Although the somewhat bland main story should be the focus – how did this happen and what can you do to survive – you are continually provided opportunities to complete side missions.  They can become slightly repetitive but, for the most part, they seem relevant to the bigger picture: gathering food and supplies for the survivors, turning on generators to power a lighthouse to signal for help or obtain enough gas to burn the dead that have been piling up.  Then, every so often, you’re afforded the opportunity to perform a mundane and out-of-place side mission.  When it appears the world may very well be at an end the developers at Techland still had the inclination to add unnecessary fetch quests in the vein of retrieving a survivor’s jewelry that was left behind when the chaos ensued.

Mundane or otherwise, the great thing about these missions is that you know up front their level of difficulty as well as the reward for their completion.  For some of the more absurd the reward might be a good amount of experience points as well as a better than average weapon.  However, the level of risk might be more than what it is worth (i.e. you’ll be walking into a nest of the undead).  Either way, choose or decline, you know up front if the juice is worth the squeeze.

Leveling up is what Dead Island is all about.  Not just with your character’s combat and survival skills, but with the weapons that you carry.  Over time, even the most solid of weaponry will eventually break down and be rendered useless.  Thankfully, scavenging from every available piece of luggage, corpse – undead or otherwise – trash can and hotel room will result in items (initially thought to be garbage) and money that can be put to good use as the game progresses.

Scattered about the island are repair tables.  These provide you with the ability (for a cost) to either repair weapons back to 100% effectiveness, upgrade their overall power or modify and create all new weapons with the aforementioned “garbage” that you’ve been collecting.  Weapon creation is accomplished through mods found during exploration.  They instruct you on how to create a more effective and brutal arsenal.  A simple bat, combined with several nails, can become a death dealer taken from John Carpenter’s Escape from New York.  How about some explosives?  Locating half-empty cans of aerosol deodorant might be just the thing needed to burn out a group of the undead in one shot.  With Dead Island the old saying is true: One man’s  junk is another man’s treasure.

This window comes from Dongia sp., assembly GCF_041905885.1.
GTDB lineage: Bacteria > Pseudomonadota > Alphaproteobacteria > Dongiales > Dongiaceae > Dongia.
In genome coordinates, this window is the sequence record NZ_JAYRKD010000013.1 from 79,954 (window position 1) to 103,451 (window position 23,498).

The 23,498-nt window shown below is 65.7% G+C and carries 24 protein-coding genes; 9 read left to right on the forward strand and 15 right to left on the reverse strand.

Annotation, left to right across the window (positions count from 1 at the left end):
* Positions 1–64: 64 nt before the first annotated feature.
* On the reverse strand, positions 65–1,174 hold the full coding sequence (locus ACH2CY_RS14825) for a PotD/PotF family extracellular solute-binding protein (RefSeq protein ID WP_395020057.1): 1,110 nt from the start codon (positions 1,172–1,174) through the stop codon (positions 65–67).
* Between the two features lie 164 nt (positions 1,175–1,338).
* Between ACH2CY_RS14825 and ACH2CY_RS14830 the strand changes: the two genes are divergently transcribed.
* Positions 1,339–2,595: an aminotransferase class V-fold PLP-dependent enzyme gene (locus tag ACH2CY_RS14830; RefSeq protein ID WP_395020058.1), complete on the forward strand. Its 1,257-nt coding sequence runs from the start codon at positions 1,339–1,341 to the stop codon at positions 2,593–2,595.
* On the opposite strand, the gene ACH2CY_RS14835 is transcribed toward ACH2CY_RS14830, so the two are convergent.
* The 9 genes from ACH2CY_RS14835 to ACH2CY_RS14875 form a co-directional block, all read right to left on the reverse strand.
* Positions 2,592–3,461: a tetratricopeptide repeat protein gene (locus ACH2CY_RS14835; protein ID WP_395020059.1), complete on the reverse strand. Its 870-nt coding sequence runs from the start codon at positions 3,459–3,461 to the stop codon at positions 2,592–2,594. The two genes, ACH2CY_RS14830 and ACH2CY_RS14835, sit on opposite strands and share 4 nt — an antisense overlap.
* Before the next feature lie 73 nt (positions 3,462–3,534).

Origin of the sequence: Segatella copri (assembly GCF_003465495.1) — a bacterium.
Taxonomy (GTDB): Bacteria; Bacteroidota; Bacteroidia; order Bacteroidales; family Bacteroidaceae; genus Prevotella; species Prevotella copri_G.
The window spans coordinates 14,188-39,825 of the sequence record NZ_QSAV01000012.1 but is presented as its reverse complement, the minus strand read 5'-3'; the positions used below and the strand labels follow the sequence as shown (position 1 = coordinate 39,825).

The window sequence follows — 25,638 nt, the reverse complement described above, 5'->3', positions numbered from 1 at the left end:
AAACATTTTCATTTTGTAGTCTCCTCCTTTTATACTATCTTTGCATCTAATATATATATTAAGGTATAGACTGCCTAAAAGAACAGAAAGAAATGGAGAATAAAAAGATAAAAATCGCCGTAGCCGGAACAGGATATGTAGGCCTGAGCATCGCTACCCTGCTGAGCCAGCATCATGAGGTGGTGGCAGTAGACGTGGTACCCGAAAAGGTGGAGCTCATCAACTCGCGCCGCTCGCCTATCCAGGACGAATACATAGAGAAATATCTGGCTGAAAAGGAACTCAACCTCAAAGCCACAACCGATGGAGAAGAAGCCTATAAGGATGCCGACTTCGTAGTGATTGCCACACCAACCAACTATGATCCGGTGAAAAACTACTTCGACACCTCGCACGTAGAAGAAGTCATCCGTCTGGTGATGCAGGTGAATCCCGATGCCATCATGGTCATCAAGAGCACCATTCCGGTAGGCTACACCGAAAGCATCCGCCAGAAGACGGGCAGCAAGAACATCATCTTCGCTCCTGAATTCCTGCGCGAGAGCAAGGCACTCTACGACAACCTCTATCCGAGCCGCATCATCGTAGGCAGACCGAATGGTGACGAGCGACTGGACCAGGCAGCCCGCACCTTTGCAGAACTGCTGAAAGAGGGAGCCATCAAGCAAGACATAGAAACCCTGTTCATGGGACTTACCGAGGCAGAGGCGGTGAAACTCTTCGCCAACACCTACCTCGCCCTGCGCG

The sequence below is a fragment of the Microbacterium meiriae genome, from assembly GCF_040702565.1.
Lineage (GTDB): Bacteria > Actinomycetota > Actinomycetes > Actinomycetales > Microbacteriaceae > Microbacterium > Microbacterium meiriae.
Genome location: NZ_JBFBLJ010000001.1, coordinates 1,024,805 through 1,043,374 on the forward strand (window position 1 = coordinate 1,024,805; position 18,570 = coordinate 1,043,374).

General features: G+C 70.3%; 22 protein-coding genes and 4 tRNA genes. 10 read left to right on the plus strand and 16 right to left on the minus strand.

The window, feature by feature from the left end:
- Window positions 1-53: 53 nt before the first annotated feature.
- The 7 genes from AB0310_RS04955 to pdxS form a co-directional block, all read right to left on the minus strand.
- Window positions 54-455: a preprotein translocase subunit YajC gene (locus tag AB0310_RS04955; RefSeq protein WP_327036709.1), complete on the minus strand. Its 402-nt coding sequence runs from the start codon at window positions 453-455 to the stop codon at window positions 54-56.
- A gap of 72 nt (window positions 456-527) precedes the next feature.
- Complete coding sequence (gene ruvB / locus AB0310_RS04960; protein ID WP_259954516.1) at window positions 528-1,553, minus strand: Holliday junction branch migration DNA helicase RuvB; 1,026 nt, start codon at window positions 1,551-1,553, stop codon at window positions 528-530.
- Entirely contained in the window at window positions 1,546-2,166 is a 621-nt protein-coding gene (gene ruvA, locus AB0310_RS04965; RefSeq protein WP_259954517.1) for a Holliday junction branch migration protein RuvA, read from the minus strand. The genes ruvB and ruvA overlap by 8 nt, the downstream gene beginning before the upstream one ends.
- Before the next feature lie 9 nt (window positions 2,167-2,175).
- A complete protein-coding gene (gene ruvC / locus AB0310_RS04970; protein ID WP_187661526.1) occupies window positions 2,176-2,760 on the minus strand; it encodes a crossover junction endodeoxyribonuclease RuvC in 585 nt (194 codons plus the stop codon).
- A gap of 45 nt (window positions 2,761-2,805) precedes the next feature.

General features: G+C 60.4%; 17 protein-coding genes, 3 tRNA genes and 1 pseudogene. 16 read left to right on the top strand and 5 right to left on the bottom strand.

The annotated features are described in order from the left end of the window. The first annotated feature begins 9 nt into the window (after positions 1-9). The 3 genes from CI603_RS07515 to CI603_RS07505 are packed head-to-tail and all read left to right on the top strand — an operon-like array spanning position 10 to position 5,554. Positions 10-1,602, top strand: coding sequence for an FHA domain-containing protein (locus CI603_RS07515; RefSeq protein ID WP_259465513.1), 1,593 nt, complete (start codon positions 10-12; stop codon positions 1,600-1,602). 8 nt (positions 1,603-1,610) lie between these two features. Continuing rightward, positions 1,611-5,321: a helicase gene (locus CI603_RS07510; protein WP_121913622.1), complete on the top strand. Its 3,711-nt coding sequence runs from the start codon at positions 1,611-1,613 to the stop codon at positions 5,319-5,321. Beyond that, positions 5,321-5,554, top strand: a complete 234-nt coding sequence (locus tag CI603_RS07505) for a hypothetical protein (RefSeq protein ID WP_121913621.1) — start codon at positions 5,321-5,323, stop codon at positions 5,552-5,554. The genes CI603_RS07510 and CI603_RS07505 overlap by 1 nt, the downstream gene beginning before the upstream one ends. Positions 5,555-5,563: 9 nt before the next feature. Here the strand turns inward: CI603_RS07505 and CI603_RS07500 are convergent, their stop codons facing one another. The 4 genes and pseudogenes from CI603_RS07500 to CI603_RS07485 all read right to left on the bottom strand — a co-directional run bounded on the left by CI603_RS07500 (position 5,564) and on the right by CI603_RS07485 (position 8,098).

Finding, repairing or creating the multitude of melee weapons available in Dead Island is only half the fun – wielding them is most certainly the other.  The Techland developers stepped things up a notch when they added the option to use analog melee control.  They advertise that analog combat will further immerse the player into the game.  Although I can see how some gamers would take a real shine to this combat functionality I found the analog control scheme to be cumbersome and slow.  The right analog stick represents your left and right hands.  Swing a round house with your right arm requires that you first push the analog stick to the right and then back left.  The same can be said for an upper-cut or a strike from above.  Overtime I’m certain I could have gotten used to this manner of combat but it didn’t take me long to opt for the L1 and R1 action buttons instead.  Adding in the ability to  kick zombies away from you or completely to the ground and the combat felt good.  Just be sure to monitor your stamina gauge.  The heavier the weapon, the more you swing it, the quicker you will tire.  In that respect it was fairly realistic.